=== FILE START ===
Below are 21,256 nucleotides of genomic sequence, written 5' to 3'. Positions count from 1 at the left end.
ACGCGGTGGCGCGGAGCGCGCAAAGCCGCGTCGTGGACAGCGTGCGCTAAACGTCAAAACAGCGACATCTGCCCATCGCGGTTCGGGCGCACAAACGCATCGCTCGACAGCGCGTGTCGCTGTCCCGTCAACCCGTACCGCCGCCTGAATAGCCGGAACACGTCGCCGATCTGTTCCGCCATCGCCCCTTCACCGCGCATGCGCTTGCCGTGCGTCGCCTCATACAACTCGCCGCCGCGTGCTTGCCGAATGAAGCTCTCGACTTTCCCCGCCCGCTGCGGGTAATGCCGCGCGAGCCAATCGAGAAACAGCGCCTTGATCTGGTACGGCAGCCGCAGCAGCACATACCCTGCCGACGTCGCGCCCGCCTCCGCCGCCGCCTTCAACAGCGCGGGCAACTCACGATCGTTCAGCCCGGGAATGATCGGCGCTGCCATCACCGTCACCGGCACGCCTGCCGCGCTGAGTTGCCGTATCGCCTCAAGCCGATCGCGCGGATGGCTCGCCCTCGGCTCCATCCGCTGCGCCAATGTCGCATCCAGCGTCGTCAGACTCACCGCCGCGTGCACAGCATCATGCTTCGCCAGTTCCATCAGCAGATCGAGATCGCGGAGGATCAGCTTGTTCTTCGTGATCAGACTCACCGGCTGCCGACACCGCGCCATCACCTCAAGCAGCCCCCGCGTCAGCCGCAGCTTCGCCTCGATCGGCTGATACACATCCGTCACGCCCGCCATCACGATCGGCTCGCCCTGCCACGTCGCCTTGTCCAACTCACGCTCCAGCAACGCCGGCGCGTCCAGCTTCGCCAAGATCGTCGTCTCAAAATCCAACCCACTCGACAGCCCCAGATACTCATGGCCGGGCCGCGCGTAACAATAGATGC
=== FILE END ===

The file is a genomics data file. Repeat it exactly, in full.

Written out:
Below are 21,256 nucleotides of genomic sequence, written 5' to 3'. Positions count from 1 at the left end.
ACGCGGTGGCGCGGAGCGCGCAAAGCCGCGTCGTGGACAGCGTGCGCTAAACGTCAAAACAGCGACATCTGCCCATCGCGGTTCGGGCGCACAAACGCATCGCTCGACAGCGCGTGTCGCTGTCCCGTCAACCCGTACCGCCGCCTGAATAGCCGGAACACGTCGCCGATCTGTTCCGCCATCGCCCCTTCACCGCGCATGCGCTTGCCGTGCGTCGCCTCATACAACTCGCCGCCGCGTGCTTGCCGAATGAAGCTCTCGACTTTCCCCGCCCGCTGCGGGTAATGCCGCGCGAGCCAATCGAGAAACAGCGCCTTGATCTGGTACGGCAGCCGCAGCAGCACATACCCTGCCGACGTCGCGCCCGCCTCCGCCGCCGCCTTCAACAGCGCGGGCAACTCACGATCGTTCAGCCCGGGAATGATCGGCGCTGCCATCACCGTCACCGGCACGCCTGCCGCGCTGAGTTGCCGTATCGCCTCAAGCCGATCGCGCGGATGGCTCGCCCTCGGCTCCATCCGCTGCGCCAATGTCGCATCCAGCGTCGTCAGACTCACCGCCGCGTGCACAGCATCATGCTTCGCCAGTTCCATCAGCAGATCGAGATCGCGGAGGATCAGCTTGTTCTTCGTGATCAGACTCACCGGCTGCCGACACCGCGCCATCACCTCAAGCAGCCCCCGCGTCAGCCGCAGCTTCGCCTCGATCGGCTGATACACATCCGTCACGCCCGCCATCACGATCGGCTCGCCCTGCCACGTCGCCTTGTCCAACTCACGCTCCAGCAACGCCGGCGCGTCCAGCTTCGCCAAGATCGTCGTCTCAAAATCCAACCCACTCGACAGCCCCAGATACTCATGGCCGGGCCGCGCGTAACAATAGATGC